Russian prince turned saint Alexander Nevsky was born in 1221. Danish physician Ole Worm (I really need to keep a list of perfect names) was born in 1588. According to his Wikipedia biography, he also went by his Latin name Olaus Wormius because of course, he did. The small bones that stitch the larger structures of the skull are named after him. And those would be called the wormian bones. He seems to have been an odd duck, known for his cabinet curiosities, and his pet auk bird. Yet for all his whimsy, he did spend a considerate amount of time in his studies to determine that unicorns are not real, and were likely narwhals. Killjoy.
Also born today mathematician, geophysicist Alexis Clairaut in 1713. Also painter Georges Braque in 1882. American treasure Bea Arthur was born in 1922, and author Francine Pascal in 1938. She wrote The Sweet Valley High books. Take my word for it, she created a stunning and urbane teen series. I read all of them when I was twelve and once as an adult, I stayed at someone’s camp and found a whole box full of them that I read over a weekend. They held up.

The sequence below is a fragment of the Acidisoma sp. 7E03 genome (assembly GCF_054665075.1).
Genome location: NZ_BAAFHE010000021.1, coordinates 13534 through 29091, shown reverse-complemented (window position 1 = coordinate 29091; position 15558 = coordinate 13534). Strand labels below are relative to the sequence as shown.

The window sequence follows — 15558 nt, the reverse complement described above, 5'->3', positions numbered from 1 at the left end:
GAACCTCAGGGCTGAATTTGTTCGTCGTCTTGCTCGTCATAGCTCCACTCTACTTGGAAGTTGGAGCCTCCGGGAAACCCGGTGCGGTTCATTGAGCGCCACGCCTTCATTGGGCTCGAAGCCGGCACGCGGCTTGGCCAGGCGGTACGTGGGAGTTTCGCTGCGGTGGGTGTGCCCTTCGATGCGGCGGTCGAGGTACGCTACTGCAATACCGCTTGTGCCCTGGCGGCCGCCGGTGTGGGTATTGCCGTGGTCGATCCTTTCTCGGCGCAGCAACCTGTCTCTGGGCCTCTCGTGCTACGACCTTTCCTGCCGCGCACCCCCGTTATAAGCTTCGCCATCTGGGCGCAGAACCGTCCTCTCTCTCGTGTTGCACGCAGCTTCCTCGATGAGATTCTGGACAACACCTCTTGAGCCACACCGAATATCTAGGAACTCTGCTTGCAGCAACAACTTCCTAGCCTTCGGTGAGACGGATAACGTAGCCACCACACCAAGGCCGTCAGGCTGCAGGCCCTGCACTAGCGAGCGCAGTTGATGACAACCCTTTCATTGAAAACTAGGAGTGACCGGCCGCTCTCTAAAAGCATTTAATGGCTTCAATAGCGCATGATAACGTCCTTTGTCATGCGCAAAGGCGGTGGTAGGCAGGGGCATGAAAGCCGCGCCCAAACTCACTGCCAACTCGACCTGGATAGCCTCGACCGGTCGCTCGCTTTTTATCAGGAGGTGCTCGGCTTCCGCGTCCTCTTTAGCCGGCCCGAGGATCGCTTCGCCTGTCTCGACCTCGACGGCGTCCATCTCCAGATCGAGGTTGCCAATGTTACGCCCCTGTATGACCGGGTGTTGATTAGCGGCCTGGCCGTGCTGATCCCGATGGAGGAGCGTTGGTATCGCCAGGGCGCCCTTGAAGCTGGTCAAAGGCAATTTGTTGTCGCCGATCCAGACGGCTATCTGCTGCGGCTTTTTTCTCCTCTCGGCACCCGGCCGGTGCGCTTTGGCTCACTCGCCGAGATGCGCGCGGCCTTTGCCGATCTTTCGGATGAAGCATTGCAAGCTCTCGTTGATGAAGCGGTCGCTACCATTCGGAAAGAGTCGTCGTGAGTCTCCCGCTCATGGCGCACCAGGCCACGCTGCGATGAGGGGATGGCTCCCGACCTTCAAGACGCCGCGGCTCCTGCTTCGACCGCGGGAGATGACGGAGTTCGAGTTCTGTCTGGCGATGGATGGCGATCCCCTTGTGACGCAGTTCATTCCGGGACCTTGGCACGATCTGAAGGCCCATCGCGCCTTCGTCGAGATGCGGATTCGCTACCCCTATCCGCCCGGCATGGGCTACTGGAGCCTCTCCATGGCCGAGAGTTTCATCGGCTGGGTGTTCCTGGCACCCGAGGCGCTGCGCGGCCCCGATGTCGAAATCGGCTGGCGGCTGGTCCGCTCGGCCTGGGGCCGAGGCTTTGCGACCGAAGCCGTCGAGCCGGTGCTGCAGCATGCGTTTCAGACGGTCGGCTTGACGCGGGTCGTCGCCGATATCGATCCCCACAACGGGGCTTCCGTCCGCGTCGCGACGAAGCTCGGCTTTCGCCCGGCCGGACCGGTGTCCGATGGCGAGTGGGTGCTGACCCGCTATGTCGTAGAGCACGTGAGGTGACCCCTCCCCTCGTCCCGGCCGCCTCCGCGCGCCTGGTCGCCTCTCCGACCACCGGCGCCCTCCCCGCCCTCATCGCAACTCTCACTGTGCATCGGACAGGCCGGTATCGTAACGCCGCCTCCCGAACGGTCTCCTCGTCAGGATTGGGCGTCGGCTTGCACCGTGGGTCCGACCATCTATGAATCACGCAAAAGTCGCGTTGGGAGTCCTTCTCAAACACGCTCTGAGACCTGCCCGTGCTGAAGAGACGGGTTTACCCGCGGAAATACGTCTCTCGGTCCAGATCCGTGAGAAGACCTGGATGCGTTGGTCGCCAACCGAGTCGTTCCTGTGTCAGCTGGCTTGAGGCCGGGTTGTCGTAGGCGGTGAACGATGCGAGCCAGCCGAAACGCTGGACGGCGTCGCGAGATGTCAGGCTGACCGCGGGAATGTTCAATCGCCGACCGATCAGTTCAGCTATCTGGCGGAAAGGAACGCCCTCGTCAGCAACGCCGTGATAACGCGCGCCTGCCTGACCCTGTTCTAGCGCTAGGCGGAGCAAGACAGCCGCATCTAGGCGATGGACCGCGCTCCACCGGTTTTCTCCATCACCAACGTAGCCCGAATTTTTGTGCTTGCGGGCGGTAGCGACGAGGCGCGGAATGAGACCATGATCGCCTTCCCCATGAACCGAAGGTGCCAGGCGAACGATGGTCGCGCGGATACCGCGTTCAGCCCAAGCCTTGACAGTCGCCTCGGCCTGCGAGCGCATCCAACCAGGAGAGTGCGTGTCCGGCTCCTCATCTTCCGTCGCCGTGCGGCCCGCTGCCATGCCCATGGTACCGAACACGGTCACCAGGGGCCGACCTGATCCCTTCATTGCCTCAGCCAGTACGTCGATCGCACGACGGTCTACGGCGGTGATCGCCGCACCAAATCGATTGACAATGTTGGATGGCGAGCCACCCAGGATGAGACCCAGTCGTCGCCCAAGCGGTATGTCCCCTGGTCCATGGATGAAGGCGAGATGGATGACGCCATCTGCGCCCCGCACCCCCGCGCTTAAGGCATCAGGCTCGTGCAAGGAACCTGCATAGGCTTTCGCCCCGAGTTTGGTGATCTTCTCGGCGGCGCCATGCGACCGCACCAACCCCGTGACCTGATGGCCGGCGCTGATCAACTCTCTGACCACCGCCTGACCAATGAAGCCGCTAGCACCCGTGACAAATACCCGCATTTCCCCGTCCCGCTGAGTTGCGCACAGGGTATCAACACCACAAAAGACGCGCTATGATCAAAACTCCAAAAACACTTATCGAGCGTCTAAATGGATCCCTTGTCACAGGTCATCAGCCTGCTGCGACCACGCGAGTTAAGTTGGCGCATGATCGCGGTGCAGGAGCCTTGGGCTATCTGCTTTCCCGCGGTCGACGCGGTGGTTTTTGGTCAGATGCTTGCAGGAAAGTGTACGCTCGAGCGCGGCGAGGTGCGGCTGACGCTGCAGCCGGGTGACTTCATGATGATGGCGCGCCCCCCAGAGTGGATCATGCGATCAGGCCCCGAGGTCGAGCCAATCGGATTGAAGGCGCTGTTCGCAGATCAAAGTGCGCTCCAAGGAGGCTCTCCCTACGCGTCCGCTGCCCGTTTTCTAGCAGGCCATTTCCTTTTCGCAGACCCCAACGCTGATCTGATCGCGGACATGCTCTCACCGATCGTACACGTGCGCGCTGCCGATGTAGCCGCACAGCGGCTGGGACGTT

Actor Robert Pattinson was born in 1986. Speaking of teen book series, researcher Costas Efthimiou mathematically established the impossibility of vampires a few years back, so you should probably put that screenplay away and get back to work.
Wow, we are just crushing dreams left and right. So I’ll just push through the death summary here. Actor Gary Cooper died today in 1961; painter Franz Klein died in 1962; and musician Chet Baker in 1988.
So how should I sum up today? May 13th seems to comprise labor and study; reflection and skepticism. You must own your burdens, put some improbable conclusions to rest, and, for fuck’s sake, can someone tell Lance Armstrong he’s not on the list?
Originally published at theanatomyofmelancholy.com on May 13, 2018.